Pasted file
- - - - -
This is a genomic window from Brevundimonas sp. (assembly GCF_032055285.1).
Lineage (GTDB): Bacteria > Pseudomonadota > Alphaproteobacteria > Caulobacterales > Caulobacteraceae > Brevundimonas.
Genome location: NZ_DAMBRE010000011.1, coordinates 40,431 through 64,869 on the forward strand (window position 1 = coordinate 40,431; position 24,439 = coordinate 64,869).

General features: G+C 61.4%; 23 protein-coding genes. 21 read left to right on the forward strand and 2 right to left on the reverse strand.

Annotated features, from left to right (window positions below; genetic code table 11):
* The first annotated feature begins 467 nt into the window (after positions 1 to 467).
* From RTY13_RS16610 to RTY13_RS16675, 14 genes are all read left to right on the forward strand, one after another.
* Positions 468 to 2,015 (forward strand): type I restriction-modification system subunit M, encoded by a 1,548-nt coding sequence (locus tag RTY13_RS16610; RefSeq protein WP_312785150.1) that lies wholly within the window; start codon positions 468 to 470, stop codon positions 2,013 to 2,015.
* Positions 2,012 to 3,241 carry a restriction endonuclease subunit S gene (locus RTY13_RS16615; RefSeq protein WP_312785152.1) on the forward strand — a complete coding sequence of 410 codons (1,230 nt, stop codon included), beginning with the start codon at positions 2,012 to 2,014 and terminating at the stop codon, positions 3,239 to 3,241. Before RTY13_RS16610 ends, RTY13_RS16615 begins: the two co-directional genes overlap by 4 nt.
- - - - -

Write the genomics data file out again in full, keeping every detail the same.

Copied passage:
This is a genomic window from Brevundimonas sp. (assembly GCF_032055285.1).
Lineage (GTDB): Bacteria > Pseudomonadota > Alphaproteobacteria > Caulobacterales > Caulobacteraceae > Brevundimonas.
Genome location: NZ_DAMBRE010000011.1, coordinates 40,431 through 64,869 on the forward strand (window position 1 = coordinate 40,431; position 24,439 = coordinate 64,869).

General features: G+C 61.4%; 23 protein-coding genes. 21 read left to right on the forward strand and 2 right to left on the reverse strand.

Annotated features, from left to right (window positions below; genetic code table 11):
* The first annotated feature begins 467 nt into the window (after positions 1 to 467).
* From RTY13_RS16610 to RTY13_RS16675, 14 genes are all read left to right on the forward strand, one after another.
* Positions 468 to 2,015 (forward strand): type I restriction-modification system subunit M, encoded by a 1,548-nt coding sequence (locus tag RTY13_RS16610; RefSeq protein WP_312785150.1) that lies wholly within the window; start codon positions 468 to 470, stop codon positions 2,013 to 2,015.
* Positions 2,012 to 3,241 carry a restriction endonuclease subunit S gene (locus RTY13_RS16615; RefSeq protein WP_312785152.1) on the forward strand — a complete coding sequence of 410 codons (1,230 nt, stop codon included), beginning with the start codon at positions 2,012 to 2,014 and terminating at the stop codon, positions 3,239 to 3,241. Before RTY13_RS16610 ends, RTY13_RS16615 begins: the two co-directional genes overlap by 4 nt.